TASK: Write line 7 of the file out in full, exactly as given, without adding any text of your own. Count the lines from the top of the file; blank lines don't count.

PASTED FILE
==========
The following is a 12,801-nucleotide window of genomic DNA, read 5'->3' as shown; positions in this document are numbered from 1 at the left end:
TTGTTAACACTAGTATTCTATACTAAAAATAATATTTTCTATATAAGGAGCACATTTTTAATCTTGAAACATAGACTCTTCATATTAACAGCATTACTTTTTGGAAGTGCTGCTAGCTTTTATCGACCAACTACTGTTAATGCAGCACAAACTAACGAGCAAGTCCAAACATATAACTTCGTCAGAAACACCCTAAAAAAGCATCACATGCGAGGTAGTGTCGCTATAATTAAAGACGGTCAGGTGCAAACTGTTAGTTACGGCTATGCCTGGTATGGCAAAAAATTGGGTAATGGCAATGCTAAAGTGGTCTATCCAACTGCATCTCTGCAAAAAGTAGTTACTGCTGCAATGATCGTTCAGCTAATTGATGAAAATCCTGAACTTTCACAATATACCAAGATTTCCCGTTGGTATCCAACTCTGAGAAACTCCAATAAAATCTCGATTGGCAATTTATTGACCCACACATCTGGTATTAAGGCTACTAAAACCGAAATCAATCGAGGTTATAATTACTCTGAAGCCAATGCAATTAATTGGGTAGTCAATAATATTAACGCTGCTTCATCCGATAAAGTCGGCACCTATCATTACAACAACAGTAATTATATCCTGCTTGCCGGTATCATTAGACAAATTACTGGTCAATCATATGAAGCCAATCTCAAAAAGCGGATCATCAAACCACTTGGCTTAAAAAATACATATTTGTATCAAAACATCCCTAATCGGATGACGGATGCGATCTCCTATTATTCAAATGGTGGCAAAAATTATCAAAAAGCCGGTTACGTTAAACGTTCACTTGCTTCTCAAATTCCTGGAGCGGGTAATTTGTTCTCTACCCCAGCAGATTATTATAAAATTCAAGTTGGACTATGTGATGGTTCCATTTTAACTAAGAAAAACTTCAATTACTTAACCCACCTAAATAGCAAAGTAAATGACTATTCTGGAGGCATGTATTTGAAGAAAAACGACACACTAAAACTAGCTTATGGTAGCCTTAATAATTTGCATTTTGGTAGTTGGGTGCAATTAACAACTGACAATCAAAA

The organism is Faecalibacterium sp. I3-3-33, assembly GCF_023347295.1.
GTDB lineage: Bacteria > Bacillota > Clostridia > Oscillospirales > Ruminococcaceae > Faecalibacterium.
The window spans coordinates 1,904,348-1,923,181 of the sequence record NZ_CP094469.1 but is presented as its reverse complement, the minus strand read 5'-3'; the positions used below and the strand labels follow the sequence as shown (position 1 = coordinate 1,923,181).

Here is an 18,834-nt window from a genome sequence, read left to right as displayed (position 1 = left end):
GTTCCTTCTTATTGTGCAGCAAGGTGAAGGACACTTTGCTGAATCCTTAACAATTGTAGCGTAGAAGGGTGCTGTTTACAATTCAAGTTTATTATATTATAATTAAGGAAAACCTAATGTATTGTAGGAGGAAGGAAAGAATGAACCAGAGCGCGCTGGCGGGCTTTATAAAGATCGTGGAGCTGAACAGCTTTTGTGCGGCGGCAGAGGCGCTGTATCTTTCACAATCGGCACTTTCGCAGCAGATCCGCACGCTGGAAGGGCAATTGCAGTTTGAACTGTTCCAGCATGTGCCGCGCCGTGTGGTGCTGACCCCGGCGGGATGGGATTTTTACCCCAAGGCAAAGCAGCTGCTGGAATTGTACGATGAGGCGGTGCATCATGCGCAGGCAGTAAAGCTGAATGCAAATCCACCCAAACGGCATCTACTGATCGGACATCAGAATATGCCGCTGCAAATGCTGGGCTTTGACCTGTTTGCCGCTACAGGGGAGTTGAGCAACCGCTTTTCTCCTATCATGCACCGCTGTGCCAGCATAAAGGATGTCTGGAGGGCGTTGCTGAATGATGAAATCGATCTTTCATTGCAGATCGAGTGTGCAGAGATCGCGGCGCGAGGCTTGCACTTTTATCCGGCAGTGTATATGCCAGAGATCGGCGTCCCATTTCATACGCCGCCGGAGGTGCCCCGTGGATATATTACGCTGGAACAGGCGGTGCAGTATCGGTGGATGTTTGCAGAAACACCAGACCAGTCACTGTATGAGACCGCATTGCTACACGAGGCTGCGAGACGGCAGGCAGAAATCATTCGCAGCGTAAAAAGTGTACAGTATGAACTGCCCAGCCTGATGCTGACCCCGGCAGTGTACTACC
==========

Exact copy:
GTTCCTTCTTATTGTGCAGCAAGGTGAAGGACACTTTGCTGAATCCTTAACAATTGTAGCGTAGAAGGGTGCTGTTTACAATTCAAGTTTATTATATTATAATTAAGGAAAACCTAATGTATTGTAGGAGGAAGGAAAGAATGAACCAGAGCGCGCTGGCGGGCTTTATAAAGATCGTGGAGCTGAACAGCTTTTGTGCGGCGGCAGAGGCGCTGTATCTTTCACAATCGGCACTTTCGCAGCAGATCCGCACGCTGGAAGGGCAATTGCAGTTTGAACTGTTCCAGCATGTGCCGCGCCGTGTGGTGCTGACCCCGGCGGGATGGGATTTTTACCCCAAGGCAAAGCAGCTGCTGGAATTGTACGATGAGGCGGTGCATCATGCGCAGGCAGTAAAGCTGAATGCAAATCCACCCAAACGGCATCTACTGATCGGACATCAGAATATGCCGCTGCAAATGCTGGGCTTTGACCTGTTTGCCGCTACAGGGGAGTTGAGCAACCGCTTTTCTCCTATCATGCACCGCTGTGCCAGCATAAAGGATGTCTGGAGGGCGTTGCTGAATGATGAAATCGATCTTTCATTGCAGATCGAGTGTGCAGAGATCGCGGCGCGAGGCTTGCACTTTTATCCGGCAGTGTATATGCCAGAGATCGGCGTCCCATTTCATACGCCGCCGGAGGTGCCCCGTGGATATATTACGCTGGAACAGGCGGTGCAGTATCGGTGGATGTTTGCAGAAACACCAGACCAGTCACTGTATGAGACCGCATTGCTACACGAGGCTGCGAGACGGCAGGCAGAAATCATTCGCAGCGTAAAAAGTGTACAGTATGAACTGCCCAGCCTGATGCTGACCCCGGCAGTGTACTACC